It is not possible to prescribe one pattern as normative for all pre-seminary education. Widely varying emphases and settings of ministry encourage a variety of patterns. Nonetheless, it is possible and desirable to identify categories of learning which typically are foundational for graduate theological education.
- Communication skills essential for interpreting and communicating the faith of the church. The ability to read, write, and speak standard written English is vital. Students are encouraged to have a reading knowledge of at least one language other than English. It is highly desirable that a reading knowledge of Greek and Hebrew be developed as a basic tool for meaningful graduate theological education. Additional language skills might be essential, depending on vocational intent and the setting of potential ministry.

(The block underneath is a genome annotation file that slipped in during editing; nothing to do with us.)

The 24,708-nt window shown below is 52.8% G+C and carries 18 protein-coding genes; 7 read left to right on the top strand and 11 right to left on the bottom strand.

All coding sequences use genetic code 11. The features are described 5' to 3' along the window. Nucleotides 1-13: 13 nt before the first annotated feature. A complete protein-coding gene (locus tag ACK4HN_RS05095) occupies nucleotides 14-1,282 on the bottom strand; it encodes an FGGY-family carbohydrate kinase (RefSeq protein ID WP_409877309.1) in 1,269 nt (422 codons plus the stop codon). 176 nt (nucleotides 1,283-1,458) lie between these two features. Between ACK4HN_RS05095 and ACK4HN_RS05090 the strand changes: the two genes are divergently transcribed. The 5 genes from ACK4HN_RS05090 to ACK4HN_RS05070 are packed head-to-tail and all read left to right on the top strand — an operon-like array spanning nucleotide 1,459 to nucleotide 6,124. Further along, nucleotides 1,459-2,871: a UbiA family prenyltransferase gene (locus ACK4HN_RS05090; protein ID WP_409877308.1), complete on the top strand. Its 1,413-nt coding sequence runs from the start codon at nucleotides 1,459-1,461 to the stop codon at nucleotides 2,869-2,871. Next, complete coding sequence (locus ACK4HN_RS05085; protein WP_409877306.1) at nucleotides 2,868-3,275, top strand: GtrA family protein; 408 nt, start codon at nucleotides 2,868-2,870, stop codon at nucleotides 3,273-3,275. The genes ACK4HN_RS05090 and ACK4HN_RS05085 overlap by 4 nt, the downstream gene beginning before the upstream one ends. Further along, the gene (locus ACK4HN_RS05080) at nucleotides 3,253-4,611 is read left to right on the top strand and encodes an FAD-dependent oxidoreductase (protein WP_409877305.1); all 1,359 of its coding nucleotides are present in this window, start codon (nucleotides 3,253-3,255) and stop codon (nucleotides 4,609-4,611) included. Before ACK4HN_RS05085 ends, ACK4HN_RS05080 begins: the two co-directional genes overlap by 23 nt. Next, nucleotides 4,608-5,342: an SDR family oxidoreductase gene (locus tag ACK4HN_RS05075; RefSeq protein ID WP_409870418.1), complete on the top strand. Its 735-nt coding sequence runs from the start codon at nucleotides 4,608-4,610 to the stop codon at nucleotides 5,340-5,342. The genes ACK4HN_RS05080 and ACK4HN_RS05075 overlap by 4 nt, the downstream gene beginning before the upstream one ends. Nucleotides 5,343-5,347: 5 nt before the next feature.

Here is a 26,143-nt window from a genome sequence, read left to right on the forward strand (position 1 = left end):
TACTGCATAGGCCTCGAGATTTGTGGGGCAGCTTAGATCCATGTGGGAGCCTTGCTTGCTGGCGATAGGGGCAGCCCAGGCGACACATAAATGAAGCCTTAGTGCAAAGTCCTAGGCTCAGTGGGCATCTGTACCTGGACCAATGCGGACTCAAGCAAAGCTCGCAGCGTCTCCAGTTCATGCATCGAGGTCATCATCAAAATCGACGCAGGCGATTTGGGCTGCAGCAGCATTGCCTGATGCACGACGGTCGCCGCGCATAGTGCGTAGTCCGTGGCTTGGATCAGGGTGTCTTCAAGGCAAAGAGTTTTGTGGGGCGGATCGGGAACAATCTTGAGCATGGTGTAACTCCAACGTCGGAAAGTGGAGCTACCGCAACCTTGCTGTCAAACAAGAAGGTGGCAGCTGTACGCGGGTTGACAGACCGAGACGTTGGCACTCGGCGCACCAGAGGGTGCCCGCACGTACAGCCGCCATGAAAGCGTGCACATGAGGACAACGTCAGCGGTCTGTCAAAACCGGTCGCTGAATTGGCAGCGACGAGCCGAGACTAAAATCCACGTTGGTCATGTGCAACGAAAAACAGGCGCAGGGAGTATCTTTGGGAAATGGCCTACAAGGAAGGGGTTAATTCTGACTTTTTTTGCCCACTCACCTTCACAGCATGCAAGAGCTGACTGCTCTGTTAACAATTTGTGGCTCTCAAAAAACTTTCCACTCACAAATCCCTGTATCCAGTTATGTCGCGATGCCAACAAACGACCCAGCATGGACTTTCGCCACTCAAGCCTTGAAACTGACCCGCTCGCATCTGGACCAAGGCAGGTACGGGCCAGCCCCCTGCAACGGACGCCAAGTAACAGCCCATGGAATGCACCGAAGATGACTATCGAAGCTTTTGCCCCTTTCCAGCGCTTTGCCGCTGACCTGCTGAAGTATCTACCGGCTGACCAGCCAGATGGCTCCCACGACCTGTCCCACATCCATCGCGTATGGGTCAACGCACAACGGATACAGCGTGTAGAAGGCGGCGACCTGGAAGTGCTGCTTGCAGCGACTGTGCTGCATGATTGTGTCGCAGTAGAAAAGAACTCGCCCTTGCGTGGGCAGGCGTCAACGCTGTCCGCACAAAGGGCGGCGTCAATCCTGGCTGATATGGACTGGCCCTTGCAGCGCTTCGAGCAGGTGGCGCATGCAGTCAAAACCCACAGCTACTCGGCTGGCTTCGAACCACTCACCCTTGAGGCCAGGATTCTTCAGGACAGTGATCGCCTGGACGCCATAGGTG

- General understandings of human selfhood and existence, modern social institutions and problems, culture and religion, science and technology, and the modes of understanding. A considerable degree of competence should be developed in one or more of these categories of learning. Such competence often is represented by a major in a field such as philosophy, sociology, psychology, or history of civilization. Students are expected to have had some academic experience in the fields of philosophy, sociology, psychology, and history.
- Theological understandings of major religious traditions and the contemporary questions of value and faith in the context of the above general understandings and communication skills. Of particular significance, as a foundation for graduate training for Christian ministry, is a knowledge of the nature and content of the biblical materials.